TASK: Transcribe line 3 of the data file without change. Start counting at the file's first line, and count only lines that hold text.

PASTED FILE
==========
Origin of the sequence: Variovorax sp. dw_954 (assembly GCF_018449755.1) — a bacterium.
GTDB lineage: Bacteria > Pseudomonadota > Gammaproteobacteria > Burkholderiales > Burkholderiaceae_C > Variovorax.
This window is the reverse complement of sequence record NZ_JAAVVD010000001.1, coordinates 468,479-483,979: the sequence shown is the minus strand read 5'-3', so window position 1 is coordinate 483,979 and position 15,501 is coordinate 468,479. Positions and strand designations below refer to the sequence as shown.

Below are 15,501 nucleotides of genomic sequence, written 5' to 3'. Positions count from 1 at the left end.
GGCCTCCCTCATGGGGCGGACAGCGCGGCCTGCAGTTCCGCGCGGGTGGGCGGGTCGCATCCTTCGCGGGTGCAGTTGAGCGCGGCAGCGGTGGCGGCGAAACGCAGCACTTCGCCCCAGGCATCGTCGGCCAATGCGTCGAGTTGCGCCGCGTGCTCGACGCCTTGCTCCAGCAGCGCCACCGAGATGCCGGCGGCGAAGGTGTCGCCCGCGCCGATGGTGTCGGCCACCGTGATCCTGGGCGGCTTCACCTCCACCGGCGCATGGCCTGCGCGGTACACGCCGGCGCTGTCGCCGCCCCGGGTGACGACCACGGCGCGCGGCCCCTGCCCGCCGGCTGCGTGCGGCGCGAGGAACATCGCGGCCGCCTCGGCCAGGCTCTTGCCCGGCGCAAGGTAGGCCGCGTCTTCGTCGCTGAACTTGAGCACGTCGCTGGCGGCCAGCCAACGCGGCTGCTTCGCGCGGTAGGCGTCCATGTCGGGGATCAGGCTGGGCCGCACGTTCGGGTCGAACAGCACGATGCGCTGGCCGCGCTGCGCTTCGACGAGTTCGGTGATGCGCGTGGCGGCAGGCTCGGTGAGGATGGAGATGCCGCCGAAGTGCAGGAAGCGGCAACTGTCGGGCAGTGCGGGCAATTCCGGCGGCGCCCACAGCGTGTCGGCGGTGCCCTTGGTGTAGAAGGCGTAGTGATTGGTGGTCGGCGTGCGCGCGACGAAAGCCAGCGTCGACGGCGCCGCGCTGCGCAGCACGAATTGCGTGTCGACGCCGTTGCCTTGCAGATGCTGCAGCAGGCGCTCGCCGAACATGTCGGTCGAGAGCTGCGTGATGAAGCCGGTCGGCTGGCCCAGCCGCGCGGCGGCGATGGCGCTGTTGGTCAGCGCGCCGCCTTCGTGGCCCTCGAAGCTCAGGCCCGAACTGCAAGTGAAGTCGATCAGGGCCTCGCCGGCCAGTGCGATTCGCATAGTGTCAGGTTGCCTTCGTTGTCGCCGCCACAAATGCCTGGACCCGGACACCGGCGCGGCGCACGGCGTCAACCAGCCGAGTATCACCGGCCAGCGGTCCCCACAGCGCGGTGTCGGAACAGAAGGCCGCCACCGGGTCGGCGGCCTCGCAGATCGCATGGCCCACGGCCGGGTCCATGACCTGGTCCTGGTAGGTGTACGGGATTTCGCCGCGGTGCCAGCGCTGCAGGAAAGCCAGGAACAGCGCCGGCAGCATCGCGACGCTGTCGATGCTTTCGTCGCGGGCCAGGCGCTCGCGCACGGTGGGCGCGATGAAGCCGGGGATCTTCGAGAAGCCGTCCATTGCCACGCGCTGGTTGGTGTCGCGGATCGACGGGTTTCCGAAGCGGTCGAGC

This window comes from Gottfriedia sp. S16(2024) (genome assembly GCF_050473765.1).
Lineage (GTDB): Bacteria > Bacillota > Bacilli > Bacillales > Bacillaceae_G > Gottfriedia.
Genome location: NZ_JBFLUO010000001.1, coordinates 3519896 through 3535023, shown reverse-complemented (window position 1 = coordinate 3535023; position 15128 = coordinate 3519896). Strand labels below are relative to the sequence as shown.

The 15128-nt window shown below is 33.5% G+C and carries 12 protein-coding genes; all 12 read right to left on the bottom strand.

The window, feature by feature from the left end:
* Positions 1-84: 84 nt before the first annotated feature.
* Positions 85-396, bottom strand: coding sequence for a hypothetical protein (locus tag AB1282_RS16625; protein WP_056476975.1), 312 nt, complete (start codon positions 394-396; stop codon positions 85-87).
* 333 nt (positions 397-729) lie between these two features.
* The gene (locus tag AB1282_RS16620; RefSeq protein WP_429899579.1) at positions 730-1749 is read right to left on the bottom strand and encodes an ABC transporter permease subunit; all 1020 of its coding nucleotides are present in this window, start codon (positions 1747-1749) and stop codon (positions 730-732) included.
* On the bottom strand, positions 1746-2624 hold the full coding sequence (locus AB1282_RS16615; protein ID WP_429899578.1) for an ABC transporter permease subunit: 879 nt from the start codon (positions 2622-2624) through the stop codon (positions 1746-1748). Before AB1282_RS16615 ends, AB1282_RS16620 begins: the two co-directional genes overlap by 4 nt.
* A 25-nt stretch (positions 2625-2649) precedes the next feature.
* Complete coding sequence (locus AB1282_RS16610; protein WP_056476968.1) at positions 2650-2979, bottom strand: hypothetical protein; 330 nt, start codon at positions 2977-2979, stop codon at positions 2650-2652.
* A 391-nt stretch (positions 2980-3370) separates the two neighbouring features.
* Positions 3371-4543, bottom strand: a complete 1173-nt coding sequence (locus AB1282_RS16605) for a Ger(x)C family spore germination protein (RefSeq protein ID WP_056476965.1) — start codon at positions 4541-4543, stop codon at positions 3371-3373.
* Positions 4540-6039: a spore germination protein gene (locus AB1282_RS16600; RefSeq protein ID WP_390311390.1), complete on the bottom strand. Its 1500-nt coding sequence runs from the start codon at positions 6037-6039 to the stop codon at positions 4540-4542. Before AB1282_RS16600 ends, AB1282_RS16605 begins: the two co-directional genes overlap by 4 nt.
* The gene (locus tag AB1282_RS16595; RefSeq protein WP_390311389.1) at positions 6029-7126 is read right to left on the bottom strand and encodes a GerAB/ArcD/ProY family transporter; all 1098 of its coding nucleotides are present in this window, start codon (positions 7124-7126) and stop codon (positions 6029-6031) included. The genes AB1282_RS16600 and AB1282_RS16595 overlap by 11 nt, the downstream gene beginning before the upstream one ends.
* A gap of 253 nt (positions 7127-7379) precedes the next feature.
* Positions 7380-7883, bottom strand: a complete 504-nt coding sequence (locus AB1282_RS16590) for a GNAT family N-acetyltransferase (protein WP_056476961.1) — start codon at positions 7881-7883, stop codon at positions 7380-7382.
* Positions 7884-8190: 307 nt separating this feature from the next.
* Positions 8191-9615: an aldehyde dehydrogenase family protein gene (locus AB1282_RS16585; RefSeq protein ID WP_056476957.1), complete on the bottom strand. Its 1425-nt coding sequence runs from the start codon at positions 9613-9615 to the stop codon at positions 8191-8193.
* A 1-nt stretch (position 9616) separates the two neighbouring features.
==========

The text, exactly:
This window is the reverse complement of sequence record NZ_JAAVVD010000001.1, coordinates 468,479-483,979: the sequence shown is the minus strand read 5'-3', so window position 1 is coordinate 483,979 and position 15,501 is coordinate 468,479. Positions and strand designations below refer to the sequence as shown.